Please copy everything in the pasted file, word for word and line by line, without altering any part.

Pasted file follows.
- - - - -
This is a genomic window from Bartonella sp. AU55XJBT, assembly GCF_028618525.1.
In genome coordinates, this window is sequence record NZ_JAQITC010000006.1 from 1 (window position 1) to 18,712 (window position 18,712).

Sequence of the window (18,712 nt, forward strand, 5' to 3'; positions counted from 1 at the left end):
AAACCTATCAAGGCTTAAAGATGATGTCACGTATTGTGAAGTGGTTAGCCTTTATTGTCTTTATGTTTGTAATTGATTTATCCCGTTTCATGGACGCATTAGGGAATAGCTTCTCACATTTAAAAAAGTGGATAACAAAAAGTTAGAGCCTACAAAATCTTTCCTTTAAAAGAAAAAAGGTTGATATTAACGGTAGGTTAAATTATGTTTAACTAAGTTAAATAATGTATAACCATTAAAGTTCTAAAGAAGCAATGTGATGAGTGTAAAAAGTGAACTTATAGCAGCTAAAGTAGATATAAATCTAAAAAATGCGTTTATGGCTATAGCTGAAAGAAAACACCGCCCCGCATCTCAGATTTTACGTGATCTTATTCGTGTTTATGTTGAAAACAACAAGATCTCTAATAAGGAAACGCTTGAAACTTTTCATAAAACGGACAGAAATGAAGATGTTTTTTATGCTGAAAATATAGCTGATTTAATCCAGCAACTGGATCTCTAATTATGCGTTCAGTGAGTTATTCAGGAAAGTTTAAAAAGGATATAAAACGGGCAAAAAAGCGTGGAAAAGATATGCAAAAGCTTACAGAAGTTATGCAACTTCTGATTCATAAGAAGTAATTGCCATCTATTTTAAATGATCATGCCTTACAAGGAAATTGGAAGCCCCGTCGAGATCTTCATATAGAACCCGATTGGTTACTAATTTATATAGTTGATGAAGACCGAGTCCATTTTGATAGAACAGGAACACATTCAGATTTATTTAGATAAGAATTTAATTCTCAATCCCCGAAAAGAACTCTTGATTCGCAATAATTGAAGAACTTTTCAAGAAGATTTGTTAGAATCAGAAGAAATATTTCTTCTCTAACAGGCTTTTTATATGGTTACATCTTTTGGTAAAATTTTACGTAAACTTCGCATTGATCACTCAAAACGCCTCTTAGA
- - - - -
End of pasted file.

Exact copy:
This is a genomic window from Bartonella sp. AU55XJBT, assembly GCF_028618525.1.
In genome coordinates, this window is sequence record NZ_JAQITC010000006.1 from 1 (window position 1) to 18,712 (window position 18,712).

Sequence of the window (18,712 nt, forward strand, 5' to 3'; positions counted from 1 at the left end):
AAACCTATCAAGGCTTAAAGATGATGTCACGTATTGTGAAGTGGTTAGCCTTTATTGTCTTTATGTTTGTAATTGATTTATCCCGTTTCATGGACGCATTAGGGAATAGCTTCTCACATTTAAAAAAGTGGATAACAAAAAGTTAGAGCCTACAAAATCTTTCCTTTAAAAGAAAAAAGGTTGATATTAACGGTAGGTTAAATTATGTTTAACTAAGTTAAATAATGTATAACCATTAAAGTTCTAAAGAAGCAATGTGATGAGTGTAAAAAGTGAACTTATAGCAGCTAAAGTAGATATAAATCTAAAAAATGCGTTTATGGCTATAGCTGAAAGAAAACACCGCCCCGCATCTCAGATTTTACGTGATCTTATTCGTGTTTATGTTGAAAACAACAAGATCTCTAATAAGGAAACGCTTGAAACTTTTCATAAAACGGACAGAAATGAAGATGTTTTTTATGCTGAAAATATAGCTGATTTAATCCAGCAACTGGATCTCTAATTATGCGTTCAGTGAGTTATTCAGGAAAGTTTAAAAAGGATATAAAACGGGCAAAAAAGCGTGGAAAAGATATGCAAAAGCTTACAGAAGTTATGCAACTTCTGATTCATAAGAAGTAATTGCCATCTATTTTAAATGATCATGCCTTACAAGGAAATTGGAAGCCCCGTCGAGATCTTCATATAGAACCCGATTGGTTACTAATTTATATAGTTGATGAAGACCGAGTCCATTTTGATAGAACAGGAACACATTCAGATTTATTTAGATAAGAATTTAATTCTCAATCCCCGAAAAGAACTCTTGATTCGCAATAATTGAAGAACTTTTCAAGAAGATTTGTTAGAATCAGAAGAAATATTTCTTCTCTAACAGGCTTTTTATATGGTTACATCTTTTGGTAAAATTTTACGTAAACTTCGCATTGATCACTCAAAACGCCTCTTAGA